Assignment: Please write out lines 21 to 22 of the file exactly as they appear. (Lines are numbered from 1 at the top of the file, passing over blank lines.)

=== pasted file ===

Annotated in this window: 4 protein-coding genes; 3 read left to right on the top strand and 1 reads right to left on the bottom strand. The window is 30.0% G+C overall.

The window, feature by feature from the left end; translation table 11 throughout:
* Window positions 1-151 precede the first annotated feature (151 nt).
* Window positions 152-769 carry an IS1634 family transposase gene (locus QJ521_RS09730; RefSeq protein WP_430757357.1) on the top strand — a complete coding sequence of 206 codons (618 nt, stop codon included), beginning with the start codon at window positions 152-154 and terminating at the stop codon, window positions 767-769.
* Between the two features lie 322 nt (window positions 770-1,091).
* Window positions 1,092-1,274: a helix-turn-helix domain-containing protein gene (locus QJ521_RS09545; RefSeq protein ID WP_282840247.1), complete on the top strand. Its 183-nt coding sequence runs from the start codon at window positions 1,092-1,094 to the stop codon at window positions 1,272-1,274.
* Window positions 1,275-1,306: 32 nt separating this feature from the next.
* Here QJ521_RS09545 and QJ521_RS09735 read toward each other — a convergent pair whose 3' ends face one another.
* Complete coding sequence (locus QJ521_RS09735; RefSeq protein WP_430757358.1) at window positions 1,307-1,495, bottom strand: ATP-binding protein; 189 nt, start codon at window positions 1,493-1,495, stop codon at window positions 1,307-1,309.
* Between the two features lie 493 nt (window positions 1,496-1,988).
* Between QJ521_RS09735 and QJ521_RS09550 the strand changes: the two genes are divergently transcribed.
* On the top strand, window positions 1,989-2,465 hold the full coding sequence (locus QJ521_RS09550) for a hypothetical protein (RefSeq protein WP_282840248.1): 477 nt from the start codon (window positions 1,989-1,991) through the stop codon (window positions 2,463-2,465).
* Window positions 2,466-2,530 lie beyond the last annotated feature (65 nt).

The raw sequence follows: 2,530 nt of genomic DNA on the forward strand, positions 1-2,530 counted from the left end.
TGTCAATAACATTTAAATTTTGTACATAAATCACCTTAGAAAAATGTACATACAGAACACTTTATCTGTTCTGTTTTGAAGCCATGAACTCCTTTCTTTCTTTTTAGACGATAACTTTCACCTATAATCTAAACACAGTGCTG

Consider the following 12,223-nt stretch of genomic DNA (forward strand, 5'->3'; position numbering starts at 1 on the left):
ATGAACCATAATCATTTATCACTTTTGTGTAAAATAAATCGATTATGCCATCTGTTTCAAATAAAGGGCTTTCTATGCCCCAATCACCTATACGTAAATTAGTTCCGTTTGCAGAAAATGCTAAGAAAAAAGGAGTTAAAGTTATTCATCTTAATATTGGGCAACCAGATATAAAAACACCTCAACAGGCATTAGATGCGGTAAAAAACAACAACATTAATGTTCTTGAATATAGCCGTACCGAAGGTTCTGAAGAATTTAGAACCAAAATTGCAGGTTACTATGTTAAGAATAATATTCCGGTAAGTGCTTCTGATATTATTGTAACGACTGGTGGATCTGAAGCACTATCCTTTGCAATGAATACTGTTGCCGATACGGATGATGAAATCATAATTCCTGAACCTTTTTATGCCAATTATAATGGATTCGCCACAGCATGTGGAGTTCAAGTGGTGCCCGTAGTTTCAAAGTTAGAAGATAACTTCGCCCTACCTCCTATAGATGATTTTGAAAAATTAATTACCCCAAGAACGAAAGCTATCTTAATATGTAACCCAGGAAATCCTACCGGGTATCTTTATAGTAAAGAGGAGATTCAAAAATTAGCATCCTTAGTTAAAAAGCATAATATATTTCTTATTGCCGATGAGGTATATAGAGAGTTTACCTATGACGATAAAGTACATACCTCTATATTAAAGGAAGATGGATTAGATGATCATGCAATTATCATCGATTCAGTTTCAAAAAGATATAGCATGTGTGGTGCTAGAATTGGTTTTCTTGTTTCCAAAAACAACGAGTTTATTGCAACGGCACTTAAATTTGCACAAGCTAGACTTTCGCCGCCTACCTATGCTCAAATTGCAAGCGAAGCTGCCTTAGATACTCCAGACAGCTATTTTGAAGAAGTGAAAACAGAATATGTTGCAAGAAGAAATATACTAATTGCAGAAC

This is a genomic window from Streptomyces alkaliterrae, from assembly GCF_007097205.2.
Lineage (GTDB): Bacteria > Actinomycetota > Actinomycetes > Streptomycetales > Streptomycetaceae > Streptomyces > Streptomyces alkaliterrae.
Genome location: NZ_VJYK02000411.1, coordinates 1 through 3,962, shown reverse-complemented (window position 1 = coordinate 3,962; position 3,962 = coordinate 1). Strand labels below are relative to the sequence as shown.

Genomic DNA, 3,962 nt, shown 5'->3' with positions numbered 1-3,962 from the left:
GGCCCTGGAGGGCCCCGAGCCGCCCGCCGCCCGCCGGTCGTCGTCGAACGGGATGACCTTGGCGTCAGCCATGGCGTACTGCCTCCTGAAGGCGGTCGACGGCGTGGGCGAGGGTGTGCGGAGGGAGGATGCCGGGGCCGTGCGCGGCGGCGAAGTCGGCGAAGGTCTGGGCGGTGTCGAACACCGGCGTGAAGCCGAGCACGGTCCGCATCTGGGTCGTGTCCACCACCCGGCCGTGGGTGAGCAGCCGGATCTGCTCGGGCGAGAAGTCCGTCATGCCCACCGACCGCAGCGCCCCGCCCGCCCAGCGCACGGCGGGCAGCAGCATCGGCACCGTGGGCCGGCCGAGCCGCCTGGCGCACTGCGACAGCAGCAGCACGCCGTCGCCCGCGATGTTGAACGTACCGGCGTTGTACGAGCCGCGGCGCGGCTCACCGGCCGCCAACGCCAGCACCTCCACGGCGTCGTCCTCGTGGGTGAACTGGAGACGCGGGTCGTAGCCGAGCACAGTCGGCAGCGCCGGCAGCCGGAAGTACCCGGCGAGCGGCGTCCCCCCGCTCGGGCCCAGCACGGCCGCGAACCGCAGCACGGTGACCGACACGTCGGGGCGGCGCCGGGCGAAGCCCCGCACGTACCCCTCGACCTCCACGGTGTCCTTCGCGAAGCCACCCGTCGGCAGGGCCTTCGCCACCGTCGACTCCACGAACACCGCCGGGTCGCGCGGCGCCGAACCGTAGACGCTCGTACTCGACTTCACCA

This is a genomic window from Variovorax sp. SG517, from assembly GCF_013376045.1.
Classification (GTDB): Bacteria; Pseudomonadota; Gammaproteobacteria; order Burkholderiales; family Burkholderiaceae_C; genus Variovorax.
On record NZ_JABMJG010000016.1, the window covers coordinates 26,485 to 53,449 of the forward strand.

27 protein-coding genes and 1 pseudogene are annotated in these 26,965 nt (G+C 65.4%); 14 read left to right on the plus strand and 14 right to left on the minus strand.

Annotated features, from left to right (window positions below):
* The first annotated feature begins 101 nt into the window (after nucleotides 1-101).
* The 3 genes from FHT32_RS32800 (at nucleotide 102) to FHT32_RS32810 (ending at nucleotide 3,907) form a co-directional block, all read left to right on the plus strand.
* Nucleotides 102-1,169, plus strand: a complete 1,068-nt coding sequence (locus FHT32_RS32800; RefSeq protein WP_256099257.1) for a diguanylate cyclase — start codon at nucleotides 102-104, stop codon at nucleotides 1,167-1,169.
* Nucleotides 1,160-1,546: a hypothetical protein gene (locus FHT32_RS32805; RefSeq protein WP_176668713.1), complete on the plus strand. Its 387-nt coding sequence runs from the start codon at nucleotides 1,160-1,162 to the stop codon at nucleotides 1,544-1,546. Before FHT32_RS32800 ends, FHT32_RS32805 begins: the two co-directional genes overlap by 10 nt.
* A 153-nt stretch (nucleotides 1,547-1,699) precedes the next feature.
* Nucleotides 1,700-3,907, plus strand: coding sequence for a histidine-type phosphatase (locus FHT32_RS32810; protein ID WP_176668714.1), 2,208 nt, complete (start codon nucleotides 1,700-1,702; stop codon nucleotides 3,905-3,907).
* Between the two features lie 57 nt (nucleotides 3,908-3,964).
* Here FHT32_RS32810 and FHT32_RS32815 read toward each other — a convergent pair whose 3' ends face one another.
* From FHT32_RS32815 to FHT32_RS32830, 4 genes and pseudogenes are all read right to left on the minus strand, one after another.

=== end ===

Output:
Genomic DNA, 3,962 nt, shown 5'->3' with positions numbered 1-3,962 from the left:
GGCCCTGGAGGGCCCCGAGCCGCCCGCCGCCCGCCGGTCGTCGTCGAACGGGATGACCTTGGCGTCAGCCATGGCGTACTGCCTCCTGAAGGCGGTCGACGGCGTGGGCGAGGGTGTGCGGAGGGAGGATGCCGGGGCCGTGCGCGGCGGCGAAGTCGGCGAAGGTCTGGGCGGTGTCGAACACCGGCGTGAAGCCGAGCACGGTCCGCATCTGGGTCGTGTCCACCACCCGGCCGTGGGTGAGCAGCCGGATCTGCTCGGGCGAGAAGTCCGTCATGCCCACCGACCGCAGCGCCCCGCCCGCCCAGCGCACGGCGGGCAGCAGCATCGGCACCGTGGGCCGGCCGAGCCGCCTGGCGCACTGCGACAGCAGCAGCACGCCGTCGCCCGCGATGTTGAACGTACCGGCGTTGTACGAGCCGCGGCGCGGCTCACCGGCCGCCAACGCCAGCACCTCCACGGCGTCGTCCTCGTGGGTGAACTGGAGACGCGGGTCGTAGCCGAGCACAGTCGGCAGCGCCGGCAGCCGGAAGTACCCGGCGAGCGGCGTCCCCCCGCTCGGGCCCAGCACGGCCGCGAACCGCAGCACGGTGACCGACACGTCGGGGCGGCGCCGGGCGAAGCCCCGCACGTACCCCTCGACCTCCACGGTGTCCTTCGCGAAGCCACCCGTCGGCAGGGCCTTCGCCACCGTCGACTCCACGAACACCGCCGGGTCGCGCGGCGCCGAACCGTAGACGCTCGTACTCGACTTCACCA